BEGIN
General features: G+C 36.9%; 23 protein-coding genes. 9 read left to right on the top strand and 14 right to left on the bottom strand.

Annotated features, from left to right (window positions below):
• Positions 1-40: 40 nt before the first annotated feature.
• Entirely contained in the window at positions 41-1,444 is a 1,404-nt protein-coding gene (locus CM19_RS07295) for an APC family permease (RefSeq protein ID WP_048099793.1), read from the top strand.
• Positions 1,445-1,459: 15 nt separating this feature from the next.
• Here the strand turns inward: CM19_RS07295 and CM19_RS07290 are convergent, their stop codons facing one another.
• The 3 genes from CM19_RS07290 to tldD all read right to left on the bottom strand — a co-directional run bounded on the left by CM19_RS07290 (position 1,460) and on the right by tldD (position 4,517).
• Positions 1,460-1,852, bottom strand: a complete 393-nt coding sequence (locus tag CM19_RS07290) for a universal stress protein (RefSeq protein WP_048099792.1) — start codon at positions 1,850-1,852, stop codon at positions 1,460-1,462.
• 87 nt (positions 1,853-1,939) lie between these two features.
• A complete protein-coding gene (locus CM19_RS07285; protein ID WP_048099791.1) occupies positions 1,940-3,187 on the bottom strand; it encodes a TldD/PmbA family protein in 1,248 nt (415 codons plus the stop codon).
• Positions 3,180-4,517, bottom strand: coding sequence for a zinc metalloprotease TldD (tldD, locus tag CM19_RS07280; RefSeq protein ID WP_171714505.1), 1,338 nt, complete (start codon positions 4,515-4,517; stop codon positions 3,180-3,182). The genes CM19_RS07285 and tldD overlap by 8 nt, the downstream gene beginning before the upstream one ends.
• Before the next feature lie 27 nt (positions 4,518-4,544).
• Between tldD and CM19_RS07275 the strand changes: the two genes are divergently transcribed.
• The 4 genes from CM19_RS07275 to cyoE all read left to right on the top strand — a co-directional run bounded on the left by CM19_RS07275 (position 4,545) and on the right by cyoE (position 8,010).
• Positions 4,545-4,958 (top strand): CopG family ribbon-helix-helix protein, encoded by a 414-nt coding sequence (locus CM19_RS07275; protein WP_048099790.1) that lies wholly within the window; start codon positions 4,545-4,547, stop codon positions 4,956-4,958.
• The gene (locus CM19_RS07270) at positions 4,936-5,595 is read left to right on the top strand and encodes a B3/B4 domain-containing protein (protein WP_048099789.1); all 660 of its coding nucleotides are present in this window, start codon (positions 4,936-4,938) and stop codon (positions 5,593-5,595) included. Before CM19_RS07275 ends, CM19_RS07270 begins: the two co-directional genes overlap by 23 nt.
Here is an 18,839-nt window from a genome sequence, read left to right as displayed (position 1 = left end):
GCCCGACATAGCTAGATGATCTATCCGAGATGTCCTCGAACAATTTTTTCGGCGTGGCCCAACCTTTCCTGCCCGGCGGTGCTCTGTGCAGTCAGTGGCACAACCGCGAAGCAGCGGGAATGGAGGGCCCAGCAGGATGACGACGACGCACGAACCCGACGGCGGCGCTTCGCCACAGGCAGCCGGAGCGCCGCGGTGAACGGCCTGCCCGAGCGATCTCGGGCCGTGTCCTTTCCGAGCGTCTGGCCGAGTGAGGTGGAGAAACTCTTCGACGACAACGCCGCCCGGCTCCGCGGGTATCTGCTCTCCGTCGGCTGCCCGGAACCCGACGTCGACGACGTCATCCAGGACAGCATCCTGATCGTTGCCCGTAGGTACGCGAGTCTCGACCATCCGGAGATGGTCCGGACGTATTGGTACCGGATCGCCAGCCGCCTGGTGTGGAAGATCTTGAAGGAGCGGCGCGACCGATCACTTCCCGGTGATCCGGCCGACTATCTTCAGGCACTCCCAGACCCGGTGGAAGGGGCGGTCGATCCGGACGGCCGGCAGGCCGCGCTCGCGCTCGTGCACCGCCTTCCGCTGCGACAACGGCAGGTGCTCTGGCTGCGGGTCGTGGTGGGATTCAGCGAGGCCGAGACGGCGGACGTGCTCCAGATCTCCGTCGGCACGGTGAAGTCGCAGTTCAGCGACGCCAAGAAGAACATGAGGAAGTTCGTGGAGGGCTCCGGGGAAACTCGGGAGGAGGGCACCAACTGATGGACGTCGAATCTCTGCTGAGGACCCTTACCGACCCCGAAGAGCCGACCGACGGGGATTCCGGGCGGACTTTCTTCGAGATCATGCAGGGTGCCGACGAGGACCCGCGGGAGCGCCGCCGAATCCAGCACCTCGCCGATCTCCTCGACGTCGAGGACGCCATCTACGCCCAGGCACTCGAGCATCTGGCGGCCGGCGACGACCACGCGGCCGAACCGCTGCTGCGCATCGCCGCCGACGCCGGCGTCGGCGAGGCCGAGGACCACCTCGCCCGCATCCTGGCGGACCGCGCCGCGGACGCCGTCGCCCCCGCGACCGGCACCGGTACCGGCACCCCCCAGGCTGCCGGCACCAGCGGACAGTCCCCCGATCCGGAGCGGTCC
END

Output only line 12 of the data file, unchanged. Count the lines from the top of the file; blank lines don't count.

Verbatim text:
• Before the next feature lie 27 nt (positions 4,518-4,544).